Students at an Arizona high school have been disciplined after a short video of them reenacting the murder of George Floyd began circulating on Twitter.
The six-second video posted last week shows a kid kneeling on the back of another student’s neck at Highland High School in Gilbert. Someone in the video says, “They’re demonstrating a Spanish word” and laughs. Both students reenacting the murder stand up in a classroom full of students. The Twitter post says that a Black girl was in the classroom at the time of the reenactment. In the replies, people condemned the racist incident and added that this type of behavior is common at the school, according to the Arizona Republic.
A spokesman for the Gilbert Public Schools District said the incident has been dealt with.
“All breaches of Gilbert Public Schools student code of conduct are investigated to their full extent and district policies and procedures are followed to deliver consequences,” a statement from the district said. “Gilbert Public Schools strives to create communities of inclusion and any act of racism is in direct opposition to the values that we hold as a school district.”
Hanaan Abdulle, a senior at Highland High School and president of the school’s Black Student Union, said incidents like these “remind us where we are in our struggle” to make the high school a safe space for everyone.
“I don’t want to make it seem that the student recreating the murder of George Floyd is just a silly act of racism,” she said. “These aren’t mistakes, these are premeditated. This is a hate crime. This is a textbook hate crime.”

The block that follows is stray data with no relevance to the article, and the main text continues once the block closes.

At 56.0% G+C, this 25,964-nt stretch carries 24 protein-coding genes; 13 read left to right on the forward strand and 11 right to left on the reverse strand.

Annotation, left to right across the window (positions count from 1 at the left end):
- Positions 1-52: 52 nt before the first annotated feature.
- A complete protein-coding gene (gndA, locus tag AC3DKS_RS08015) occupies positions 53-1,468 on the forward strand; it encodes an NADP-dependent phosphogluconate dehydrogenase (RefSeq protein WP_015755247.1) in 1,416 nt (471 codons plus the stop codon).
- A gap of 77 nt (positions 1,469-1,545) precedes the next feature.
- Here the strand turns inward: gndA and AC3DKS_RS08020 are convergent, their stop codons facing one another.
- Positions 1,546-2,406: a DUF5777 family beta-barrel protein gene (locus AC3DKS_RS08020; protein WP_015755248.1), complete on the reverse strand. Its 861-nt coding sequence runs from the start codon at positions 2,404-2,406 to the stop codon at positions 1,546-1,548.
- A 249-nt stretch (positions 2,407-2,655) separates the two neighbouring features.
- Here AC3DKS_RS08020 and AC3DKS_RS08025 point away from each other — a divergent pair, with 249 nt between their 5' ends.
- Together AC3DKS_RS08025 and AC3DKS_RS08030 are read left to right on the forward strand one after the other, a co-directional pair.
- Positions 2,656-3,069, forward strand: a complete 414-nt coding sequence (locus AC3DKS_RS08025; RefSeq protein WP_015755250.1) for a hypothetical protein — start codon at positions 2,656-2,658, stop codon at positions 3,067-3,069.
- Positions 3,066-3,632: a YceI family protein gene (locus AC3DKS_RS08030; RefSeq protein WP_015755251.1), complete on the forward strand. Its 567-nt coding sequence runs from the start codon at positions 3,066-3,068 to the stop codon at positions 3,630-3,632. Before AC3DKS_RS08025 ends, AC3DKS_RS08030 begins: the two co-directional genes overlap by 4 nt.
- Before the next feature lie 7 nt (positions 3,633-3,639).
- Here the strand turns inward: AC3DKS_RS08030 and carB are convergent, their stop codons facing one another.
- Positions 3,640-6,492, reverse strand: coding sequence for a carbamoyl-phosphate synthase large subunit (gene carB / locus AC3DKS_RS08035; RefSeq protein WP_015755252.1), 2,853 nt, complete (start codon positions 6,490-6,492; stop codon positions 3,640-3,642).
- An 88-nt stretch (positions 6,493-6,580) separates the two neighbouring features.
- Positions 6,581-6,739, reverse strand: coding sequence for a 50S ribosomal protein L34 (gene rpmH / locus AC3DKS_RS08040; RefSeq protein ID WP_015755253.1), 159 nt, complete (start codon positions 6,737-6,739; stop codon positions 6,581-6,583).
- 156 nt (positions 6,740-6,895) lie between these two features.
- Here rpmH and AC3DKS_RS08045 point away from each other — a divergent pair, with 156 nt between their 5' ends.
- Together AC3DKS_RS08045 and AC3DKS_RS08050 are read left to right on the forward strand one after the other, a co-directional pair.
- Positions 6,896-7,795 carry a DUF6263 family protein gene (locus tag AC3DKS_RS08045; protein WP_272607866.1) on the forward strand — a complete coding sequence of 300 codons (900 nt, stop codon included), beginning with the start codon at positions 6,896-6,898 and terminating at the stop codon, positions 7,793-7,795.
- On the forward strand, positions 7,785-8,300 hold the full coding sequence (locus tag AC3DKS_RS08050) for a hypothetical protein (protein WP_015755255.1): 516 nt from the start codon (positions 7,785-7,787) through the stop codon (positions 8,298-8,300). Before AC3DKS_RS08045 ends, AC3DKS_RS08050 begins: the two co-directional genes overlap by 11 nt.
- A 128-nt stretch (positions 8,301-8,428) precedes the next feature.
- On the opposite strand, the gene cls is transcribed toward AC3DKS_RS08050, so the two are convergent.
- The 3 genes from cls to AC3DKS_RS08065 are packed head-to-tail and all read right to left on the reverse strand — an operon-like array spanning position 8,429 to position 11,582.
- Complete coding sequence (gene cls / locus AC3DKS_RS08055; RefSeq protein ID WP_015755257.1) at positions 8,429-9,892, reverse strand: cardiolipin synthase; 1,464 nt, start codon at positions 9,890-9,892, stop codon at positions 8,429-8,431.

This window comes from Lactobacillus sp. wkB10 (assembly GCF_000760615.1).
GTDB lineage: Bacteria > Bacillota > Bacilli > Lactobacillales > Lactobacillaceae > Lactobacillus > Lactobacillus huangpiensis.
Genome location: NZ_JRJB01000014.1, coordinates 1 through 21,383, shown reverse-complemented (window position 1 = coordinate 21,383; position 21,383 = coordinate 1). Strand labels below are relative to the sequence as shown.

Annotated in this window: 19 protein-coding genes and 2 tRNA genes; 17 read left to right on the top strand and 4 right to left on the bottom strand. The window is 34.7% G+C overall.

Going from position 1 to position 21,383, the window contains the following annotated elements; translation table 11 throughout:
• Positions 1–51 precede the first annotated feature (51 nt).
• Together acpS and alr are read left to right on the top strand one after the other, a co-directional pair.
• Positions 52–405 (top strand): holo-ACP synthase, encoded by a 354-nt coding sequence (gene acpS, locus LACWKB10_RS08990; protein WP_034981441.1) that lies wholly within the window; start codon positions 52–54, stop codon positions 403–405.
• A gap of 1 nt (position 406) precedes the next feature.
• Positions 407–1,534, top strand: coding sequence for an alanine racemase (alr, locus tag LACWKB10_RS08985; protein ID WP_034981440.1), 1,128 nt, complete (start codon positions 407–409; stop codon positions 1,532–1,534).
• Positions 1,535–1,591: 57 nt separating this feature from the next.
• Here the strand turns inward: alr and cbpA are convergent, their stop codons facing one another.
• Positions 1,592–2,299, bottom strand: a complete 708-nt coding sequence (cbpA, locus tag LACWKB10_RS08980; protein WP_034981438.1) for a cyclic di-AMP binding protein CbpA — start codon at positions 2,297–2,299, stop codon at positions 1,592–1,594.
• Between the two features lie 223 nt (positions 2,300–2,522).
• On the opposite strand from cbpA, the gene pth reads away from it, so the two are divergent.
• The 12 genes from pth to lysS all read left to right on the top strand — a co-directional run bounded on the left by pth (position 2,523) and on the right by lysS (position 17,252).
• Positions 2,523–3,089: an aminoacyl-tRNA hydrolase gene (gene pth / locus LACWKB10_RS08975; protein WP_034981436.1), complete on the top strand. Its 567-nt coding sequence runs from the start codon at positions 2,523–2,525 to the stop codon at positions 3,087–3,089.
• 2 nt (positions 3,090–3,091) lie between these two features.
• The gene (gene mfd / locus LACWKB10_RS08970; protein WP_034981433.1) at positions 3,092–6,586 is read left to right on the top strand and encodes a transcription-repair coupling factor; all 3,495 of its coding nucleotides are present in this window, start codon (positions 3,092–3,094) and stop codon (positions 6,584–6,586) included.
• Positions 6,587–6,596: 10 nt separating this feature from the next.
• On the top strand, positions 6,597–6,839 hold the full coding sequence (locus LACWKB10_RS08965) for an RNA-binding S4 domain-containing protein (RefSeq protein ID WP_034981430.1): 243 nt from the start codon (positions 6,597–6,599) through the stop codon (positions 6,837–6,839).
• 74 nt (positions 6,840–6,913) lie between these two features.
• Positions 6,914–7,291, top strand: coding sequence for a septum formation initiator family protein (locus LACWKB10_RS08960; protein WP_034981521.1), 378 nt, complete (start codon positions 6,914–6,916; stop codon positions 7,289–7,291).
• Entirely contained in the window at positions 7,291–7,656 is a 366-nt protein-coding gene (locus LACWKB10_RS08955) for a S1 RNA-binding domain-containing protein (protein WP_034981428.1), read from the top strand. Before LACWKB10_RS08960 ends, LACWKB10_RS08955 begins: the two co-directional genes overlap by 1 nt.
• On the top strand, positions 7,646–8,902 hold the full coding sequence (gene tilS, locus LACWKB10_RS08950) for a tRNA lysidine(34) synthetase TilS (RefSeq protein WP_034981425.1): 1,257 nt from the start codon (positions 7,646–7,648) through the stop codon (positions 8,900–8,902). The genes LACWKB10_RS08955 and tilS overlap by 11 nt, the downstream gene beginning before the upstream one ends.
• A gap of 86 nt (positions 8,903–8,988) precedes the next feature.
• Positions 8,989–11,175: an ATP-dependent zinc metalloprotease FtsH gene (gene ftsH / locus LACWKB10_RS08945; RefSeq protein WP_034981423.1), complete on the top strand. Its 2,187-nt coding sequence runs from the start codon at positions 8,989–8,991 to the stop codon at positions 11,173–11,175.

The Arizona Republic reports that such behavior is common in the area’s school system:
Over the past few years, students at Highland High have been accused of racist behavior such as two students using the “n-word” in a video and a photo with students posing with the “OK” hand gesture, which was designated as a hate symbol after white supremacists began using the gesture in photos. The district said the involved students in the video were disciplined.
Last year, The Arizona Republic also analyzed more than a dozen racist incidents at schools across metro Phoenix since 2016. Students of color interviewed by The Republic last year said racism is embedded in the culture of schools across metro Phoenix.
In an email sent by the school principal, parents were put on notice to have serious conversations with their children.
“Please take some time to reflect with your children on the power they have to positively impact the campus and the Hawk community,” the email said.